Animal models of retinal injury.

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Animal models of retinal injury. / Blanch, Richard; Ahmed, Zubair; Berry, Martin; Scott, Robert; Logan, Ann.

In: Investigative Ophthalmology & Visual Science (IOVS), Vol. 53, No. 6, 01.01.2012, p. 2913-20.

Research output: Contribution to journalArticle

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Blanch, Richard ; Ahmed, Zubair ; Berry, Martin ; Scott, Robert ; Logan, Ann. / Animal models of retinal injury. In: Investigative Ophthalmology & Visual Science (IOVS). 2012 ; Vol. 53, No. 6. pp. 2913-20.

Bibtex

@article{80dddae2549442e3a96cc1738045f572,
title = "Animal models of retinal injury.",
abstract = "Retinal injury is a common cause of profound and intractable loss of vision. Clinical outcomes are poor in both open and closed globe injuries because cell death, scarring, and a failure of tissue and axon regeneration are not ameliorated by current treatments. Much animal research is directed at understanding and modifying these pathologies, although results have yet to translate into clinical practice. Axotomy-induced retinal ganglion cell (RGC) death in mammals can be effectively reduced and axon regeneration enhanced over the short term. After retinal injury in mammals, the retinal pigment epithelium (RPE) and retinal glia either regenerate lost RPE and neuroretinal cells or form nonfunctional scars. An understanding of the mechanisms underlying injury responses is critical to the successful development of therapeutic strategies to promote ocular repair.",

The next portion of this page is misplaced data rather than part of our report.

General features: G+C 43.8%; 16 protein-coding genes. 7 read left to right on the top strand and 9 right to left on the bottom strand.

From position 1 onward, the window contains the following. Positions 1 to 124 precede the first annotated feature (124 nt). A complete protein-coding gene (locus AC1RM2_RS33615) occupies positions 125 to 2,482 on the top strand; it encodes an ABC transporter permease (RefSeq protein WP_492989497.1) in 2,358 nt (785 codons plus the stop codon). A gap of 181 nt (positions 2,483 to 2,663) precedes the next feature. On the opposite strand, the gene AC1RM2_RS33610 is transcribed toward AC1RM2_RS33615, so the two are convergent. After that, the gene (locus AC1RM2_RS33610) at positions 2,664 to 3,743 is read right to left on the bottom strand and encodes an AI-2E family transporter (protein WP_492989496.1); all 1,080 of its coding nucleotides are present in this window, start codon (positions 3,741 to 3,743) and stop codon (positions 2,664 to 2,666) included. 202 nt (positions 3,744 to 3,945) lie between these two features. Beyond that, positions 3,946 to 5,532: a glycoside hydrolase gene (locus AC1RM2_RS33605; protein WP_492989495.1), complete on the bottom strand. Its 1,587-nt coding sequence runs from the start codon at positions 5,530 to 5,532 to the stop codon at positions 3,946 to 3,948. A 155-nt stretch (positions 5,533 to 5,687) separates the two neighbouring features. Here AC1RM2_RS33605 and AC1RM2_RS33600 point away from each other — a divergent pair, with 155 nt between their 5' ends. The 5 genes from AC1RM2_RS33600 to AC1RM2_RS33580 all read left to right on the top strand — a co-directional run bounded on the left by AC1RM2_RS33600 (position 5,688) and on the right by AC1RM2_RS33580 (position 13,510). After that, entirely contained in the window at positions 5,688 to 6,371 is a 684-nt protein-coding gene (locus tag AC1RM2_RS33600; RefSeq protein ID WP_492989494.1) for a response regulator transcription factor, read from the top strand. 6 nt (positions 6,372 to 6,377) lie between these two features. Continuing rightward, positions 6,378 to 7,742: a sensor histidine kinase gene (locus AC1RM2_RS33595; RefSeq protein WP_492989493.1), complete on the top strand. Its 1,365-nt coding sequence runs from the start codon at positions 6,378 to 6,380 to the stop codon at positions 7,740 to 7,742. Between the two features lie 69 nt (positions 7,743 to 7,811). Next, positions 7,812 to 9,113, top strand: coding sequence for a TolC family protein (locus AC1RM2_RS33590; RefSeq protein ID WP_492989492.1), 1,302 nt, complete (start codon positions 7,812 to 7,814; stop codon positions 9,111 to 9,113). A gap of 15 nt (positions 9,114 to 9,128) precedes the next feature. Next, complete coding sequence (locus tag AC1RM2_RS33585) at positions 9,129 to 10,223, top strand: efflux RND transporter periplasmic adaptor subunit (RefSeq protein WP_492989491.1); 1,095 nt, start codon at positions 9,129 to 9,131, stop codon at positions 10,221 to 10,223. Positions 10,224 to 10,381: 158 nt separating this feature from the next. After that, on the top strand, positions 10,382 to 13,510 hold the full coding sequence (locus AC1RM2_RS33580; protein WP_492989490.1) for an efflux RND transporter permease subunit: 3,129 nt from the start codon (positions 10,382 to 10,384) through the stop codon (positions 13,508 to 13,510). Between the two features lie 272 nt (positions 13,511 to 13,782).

author = "Richard Blanch and Zubair Ahmed and Martin Berry and Robert Scott and Ann Logan",
year = "2012",
month = jan,
day = "1",
doi = "10.1167/iovs.11-8564",
language = "English",
volume = "53",
pages = "2913--20",
journal = "Investigative Ophthalmology & Visual Science (IOVS)",
issn = "0146-0404",
publisher = "Association for Research in Vision and Ophthalmology",
number = "6",

}

RIS

TY - JOUR

T1 - Animal models of retinal injury.

AU - Blanch, Richard

AU - Ahmed, Zubair

AU - Berry, Martin

AU - Scott, Robert

AU - Logan, Ann

PY - 2012/1/1

Y1 - 2012/1/1

N2 - Retinal injury is a common cause of profound and intractable loss of vision. Clinical outcomes are poor in both open and closed globe injuries because cell death, scarring, and a failure of tissue and axon regeneration are not ameliorated by current treatments. Much animal research is directed at understanding and modifying these pathologies, although results have yet to translate into clinical practice. Axotomy-induced retinal ganglion cell (RGC) death in mammals can be effectively reduced and axon regeneration enhanced over the short term. After retinal injury in mammals, the retinal pigment epithelium (RPE) and retinal glia either regenerate lost RPE and neuroretinal cells or form nonfunctional scars. An understanding of the mechanisms underlying injury responses is critical to the successful development of therapeutic strategies to promote ocular repair.

AB - Retinal injury is a common cause of profound and intractable loss of vision. Clinical outcomes are poor in both open and closed globe injuries because cell death, scarring, and a failure of tissue and axon regeneration are not ameliorated by current treatments. Much animal research is directed at understanding and modifying these pathologies, although results have yet to translate into clinical practice. Axotomy-induced retinal ganglion cell (RGC) death in mammals can be effectively reduced and axon regeneration enhanced over the short term. After retinal injury in mammals, the retinal pigment epithelium (RPE) and retinal glia either regenerate lost RPE and neuroretinal cells or form nonfunctional scars. An understanding of the mechanisms underlying injury responses is critical to the successful development of therapeutic strategies to promote ocular repair.

U2 - 10.1167/iovs.11-8564

DO - 10.1167/iovs.11-8564

M3 - Article

C2 - 22603978

VL - 53

SP - 2913

EP - 2920

JO - Investigative Ophthalmology & Visual Science (IOVS)

JF - Investigative Ophthalmology & Visual Science (IOVS)

SN - 0146-0404

IS - 6

ER -